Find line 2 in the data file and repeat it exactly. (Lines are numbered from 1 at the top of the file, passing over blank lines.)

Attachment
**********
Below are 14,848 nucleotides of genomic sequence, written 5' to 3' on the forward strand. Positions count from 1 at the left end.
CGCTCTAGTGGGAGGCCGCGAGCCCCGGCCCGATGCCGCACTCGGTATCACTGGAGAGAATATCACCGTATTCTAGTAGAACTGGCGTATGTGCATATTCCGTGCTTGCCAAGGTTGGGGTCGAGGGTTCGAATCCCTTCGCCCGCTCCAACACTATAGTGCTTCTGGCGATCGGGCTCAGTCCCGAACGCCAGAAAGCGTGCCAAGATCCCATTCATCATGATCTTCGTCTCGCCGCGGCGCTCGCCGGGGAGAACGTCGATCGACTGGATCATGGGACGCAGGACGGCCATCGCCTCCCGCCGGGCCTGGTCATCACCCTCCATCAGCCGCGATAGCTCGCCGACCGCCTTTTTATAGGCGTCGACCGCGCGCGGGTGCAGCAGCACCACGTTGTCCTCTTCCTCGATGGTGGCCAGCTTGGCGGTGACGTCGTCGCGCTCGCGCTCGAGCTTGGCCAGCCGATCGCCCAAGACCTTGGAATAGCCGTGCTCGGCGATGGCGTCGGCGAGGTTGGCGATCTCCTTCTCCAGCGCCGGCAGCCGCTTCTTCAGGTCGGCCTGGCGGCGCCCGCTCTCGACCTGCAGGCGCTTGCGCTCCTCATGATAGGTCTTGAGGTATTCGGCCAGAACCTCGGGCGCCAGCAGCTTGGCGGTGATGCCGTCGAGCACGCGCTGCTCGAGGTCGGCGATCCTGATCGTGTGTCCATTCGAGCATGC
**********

CGCTCTAGTGGGAGGCCGCGAGCCCCGGCCCGATGCCGCACTCGGTATCACTGGAGAGAATATCACCGTATTCTAGTAGAACTGGCGTATGTGCATATTCCGTGCTTGCCAAGGTTGGGGTCGAGGGTTCGAATCCCTTCGCCCGCTCCAACACTATAGTGCTTCTGGCGATCGGGCTCAGTCCCGAACGCCAGAAAGCGTGCCAAGATCCCATTCATCATGATCTTCGTCTCGCCGCGGCGCTCGCCGGGGAGAACGTCGATCGACTGGATCATGGGACGCAGGACGGCCATCGCCTCCCGCCGGGCCTGGTCATCACCCTCCATCAGCCGCGATAGCTCGCCGACCGCCTTTTTATAGGCGTCGACCGCGCGCGGGTGCAGCAGCACCACGTTGTCCTCTTCCTCGATGGTGGCCAGCTTGGCGGTGACGTCGTCGCGCTCGCGCTCGAGCTTGGCCAGCCGATCGCCCAAGACCTTGGAATAGCCGTGCTCGGCGATGGCGTCGGCGAGGTTGGCGATCTCCTTCTCCAGCGCCGGCAGCCGCTTCTTCAGGTCGGCCTGGCGGCGCCCGCTCTCGACCTGCAGGCGCTTGCGCTCCTCATGATAGGTCTTGAGGTATTCGGCCAGAACCTCGGGCGCCAGCAGCTTGGCGGTGATGCCGTCGAGCACGCGCTGCTCGAGGTCGGCGATCCTGATCGTGTGTCCATTCGAGCATGC